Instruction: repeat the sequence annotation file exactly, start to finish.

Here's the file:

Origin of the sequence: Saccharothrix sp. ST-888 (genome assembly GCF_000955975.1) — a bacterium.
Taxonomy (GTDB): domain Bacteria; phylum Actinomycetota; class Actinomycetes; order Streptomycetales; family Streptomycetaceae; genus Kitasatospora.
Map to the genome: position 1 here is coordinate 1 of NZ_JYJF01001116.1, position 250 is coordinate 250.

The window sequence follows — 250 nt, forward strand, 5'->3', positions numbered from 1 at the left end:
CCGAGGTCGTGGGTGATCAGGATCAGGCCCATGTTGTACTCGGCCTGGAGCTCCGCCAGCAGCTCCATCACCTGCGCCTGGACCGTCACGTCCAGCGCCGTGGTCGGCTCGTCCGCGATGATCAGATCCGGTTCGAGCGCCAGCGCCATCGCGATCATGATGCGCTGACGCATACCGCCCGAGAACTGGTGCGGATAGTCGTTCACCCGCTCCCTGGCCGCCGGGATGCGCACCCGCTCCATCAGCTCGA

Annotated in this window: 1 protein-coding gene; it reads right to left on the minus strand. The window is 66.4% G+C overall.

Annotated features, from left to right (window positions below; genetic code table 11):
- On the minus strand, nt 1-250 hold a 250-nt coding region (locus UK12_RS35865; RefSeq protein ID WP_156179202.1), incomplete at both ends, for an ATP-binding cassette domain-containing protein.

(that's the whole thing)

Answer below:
Origin of the sequence: Saccharothrix sp. ST-888 (genome assembly GCF_000955975.1) — a bacterium.
Taxonomy (GTDB): domain Bacteria; phylum Actinomycetota; class Actinomycetes; order Streptomycetales; family Streptomycetaceae; genus Kitasatospora.
Map to the genome: position 1 here is coordinate 1 of NZ_JYJF01001116.1, position 250 is coordinate 250.

The window sequence follows — 250 nt, forward strand, 5'->3', positions numbered from 1 at the left end:
CCGAGGTCGTGGGTGATCAGGATCAGGCCCATGTTGTACTCGGCCTGGAGCTCCGCCAGCAGCTCCATCACCTGCGCCTGGACCGTCACGTCCAGCGCCGTGGTCGGCTCGTCCGCGATGATCAGATCCGGTTCGAGCGCCAGCGCCATCGCGATCATGATGCGCTGACGCATACCGCCCGAGAACTGGTGCGGATAGTCGTTCACCCGCTCCCTGGCCGCCGGGATGCGCACCCGCTCCATCAGCTCGA

Annotated in this window: 1 protein-coding gene; it reads right to left on the minus strand. The window is 66.4% G+C overall.

Annotated features, from left to right (window positions below; genetic code table 11):
- On the minus strand, nt 1-250 hold a 250-nt coding region (locus UK12_RS35865; RefSeq protein ID WP_156179202.1), incomplete at both ends, for an ATP-binding cassette domain-containing protein.